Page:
Exhaust noise and some kinds of smoke mean trouble. Even if you can’t hear the noise there might be some leaks. This is why you should take a few minutes of your time to check the exhaust system because it is one of the most ignored important parts of the car. Most original exhaust pipes will go for about 5 to 7 years before different parts start to rot, some can start failing apart sooner. If the vehicle has been exposed to salty water and short trips or stop-and-go driving. The following are important tips to troubleshoot your faulty exhaust system.
Inspect Your Exhaust
Regularly inspecting your exhaust will assist you in finding any pending problems before they become worse conditions. Start the inspection from the engine all the way to the tailpipe.
You will need to test the exhaust pipe to find out whether it is rotten. Use a large pliers and if the pipe gives when you apply pressure, then it is rotten and needs replacement. Testing the muffler can be done through poking and this will tell you whether the corrosion is just on the surface or goes all the way to the inside. There might be a buzzing sound caused by a loose heat shield. It is however advisable never to remove the heat shield as it was installed to prevent heat from affecting the break and fuel lines and other parts nearby.
Harmonic resonance is another source of a buzzing noise coming from the exhaust. The noise gets loud at certain rpms or when the vehicle is accelerating. It is important that you pay attention to the type of noise that is coming from the exhaust. A whistle or a high pitched tailpipe indicates unusual high back pressure and restriction in the exhaust. Exhaling is important for the engine and you should have the restriction solved immediately.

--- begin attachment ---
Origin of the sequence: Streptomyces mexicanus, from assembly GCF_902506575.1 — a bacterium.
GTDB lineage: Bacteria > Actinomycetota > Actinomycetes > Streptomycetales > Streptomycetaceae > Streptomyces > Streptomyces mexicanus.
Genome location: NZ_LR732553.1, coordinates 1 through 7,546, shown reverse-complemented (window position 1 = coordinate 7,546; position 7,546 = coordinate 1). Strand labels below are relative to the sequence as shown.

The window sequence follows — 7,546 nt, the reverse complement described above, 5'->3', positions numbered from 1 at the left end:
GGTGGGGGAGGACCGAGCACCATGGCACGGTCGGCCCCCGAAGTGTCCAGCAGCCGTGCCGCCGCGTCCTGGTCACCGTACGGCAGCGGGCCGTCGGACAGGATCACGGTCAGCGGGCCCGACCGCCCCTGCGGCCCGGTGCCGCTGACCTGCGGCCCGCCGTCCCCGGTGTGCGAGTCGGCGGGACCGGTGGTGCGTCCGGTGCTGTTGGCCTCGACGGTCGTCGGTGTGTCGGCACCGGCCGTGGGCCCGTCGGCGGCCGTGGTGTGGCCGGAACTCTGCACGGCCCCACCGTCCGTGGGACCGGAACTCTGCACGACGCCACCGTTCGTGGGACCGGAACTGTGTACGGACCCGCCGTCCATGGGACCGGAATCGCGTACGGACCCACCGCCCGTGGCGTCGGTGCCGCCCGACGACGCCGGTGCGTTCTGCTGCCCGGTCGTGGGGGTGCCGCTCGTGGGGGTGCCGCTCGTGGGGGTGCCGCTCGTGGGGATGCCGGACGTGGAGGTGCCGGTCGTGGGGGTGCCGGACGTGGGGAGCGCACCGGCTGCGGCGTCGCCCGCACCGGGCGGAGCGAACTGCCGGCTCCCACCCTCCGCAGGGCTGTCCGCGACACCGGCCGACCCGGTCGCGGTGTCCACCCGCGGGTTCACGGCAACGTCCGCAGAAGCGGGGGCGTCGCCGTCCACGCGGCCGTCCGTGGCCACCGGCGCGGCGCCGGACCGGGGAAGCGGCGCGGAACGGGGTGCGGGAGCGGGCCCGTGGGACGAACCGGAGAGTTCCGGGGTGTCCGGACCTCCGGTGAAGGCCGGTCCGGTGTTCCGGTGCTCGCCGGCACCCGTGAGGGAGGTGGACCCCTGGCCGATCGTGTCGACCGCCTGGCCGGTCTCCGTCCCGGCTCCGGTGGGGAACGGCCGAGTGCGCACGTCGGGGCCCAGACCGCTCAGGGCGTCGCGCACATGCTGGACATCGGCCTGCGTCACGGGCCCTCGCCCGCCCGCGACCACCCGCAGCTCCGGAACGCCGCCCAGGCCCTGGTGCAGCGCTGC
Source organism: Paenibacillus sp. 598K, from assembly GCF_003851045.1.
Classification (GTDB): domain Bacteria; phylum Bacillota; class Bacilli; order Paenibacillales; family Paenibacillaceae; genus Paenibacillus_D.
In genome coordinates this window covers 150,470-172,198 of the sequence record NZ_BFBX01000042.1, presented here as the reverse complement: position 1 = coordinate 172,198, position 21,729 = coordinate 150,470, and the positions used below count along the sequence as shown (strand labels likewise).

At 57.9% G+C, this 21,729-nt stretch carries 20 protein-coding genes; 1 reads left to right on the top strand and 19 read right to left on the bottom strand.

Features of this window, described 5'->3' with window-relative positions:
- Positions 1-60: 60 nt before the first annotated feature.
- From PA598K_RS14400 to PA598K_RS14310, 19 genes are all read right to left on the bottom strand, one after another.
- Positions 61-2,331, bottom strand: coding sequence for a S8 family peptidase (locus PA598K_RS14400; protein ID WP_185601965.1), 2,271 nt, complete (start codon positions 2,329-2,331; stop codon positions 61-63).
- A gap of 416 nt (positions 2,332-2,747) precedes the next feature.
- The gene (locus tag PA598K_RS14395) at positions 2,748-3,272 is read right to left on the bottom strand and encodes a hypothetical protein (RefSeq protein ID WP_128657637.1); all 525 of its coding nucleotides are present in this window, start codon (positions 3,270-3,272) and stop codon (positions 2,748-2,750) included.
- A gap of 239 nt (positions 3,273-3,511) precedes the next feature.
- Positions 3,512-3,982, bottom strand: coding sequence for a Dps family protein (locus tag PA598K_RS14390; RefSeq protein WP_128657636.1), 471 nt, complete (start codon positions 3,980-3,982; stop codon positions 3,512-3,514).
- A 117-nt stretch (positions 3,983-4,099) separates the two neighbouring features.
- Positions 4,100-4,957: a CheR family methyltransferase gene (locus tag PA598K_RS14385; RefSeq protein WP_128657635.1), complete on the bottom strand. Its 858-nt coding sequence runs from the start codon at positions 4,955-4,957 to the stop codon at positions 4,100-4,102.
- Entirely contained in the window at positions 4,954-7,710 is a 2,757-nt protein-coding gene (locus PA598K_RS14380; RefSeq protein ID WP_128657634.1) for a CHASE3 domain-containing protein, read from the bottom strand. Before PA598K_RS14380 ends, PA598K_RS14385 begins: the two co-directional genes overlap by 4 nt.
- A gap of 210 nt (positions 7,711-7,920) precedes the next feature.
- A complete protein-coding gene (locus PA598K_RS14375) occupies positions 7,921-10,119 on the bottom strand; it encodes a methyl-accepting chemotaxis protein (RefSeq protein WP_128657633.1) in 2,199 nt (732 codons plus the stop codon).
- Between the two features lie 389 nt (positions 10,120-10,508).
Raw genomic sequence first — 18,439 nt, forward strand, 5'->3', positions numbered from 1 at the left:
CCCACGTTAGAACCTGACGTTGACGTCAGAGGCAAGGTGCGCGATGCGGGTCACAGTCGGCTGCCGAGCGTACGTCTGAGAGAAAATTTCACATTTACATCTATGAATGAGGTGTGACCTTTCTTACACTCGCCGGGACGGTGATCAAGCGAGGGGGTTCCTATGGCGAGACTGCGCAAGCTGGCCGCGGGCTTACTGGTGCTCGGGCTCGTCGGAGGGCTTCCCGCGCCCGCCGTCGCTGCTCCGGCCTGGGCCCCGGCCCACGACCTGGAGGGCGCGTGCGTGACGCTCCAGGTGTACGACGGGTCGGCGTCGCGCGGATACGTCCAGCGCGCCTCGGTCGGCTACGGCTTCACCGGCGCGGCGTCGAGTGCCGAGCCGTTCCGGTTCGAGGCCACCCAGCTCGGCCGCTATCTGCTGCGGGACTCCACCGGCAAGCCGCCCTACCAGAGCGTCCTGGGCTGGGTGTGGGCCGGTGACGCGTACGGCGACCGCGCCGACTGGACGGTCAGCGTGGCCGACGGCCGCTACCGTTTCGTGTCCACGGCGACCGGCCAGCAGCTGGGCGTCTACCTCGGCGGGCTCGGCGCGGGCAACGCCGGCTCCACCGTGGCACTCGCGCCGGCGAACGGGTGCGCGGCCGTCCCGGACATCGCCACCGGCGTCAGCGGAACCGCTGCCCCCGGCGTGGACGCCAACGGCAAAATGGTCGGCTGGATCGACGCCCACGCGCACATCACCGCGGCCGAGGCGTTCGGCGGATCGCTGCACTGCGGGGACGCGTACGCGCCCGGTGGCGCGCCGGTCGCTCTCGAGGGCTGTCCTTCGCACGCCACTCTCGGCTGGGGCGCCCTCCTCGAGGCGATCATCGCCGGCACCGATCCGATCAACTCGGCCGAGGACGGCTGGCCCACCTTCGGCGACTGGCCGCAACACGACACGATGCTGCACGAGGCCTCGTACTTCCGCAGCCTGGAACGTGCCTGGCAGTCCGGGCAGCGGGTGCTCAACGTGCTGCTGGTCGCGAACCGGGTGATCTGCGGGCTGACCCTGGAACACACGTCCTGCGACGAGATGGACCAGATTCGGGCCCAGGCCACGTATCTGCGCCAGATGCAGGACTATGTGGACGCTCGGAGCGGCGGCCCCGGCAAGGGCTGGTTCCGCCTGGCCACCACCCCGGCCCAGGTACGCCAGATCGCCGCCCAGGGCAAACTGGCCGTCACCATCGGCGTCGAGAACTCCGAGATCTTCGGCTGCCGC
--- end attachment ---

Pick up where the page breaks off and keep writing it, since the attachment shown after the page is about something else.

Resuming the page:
Pay attention to the point where the exhaust manifold meets the cylinder head. This is where most leaks happen, and go undetected. This leak is potentially dangerous because the carbon monoxide can get into the passenger compartment which can lead to poison. Escaping hot gases can also burn nearby wires resulting in more problems.
Test The Exhaust Pipe
Poor fuel economy and power loss indicates an internal blockage or restriction. A good way to find out if there is restriction is through reading he intake manifold vacuum when at idle. Most normally functioning vehicle at idle will be at 18 and above inches of vacuum. Anything less is a symptom of excessive back pressure.
Blue/grey exhaust Smoke – This indicates the burning of oil in the combustion chamber and you should check valve seals, valve guides, piston rings, PCV system and cylinder walls.
Black exhaust Smoke – This is caused by a fuel rich condition and can be caused by fuel return, fuel pressure regulator and fuel injector issues.
White/grey exhaust Smoke – This can signify the burning of the coolant in the combustion chamber and the possible cause are cracks in the engine block, or the cylinder head and damaged or blown out gasket.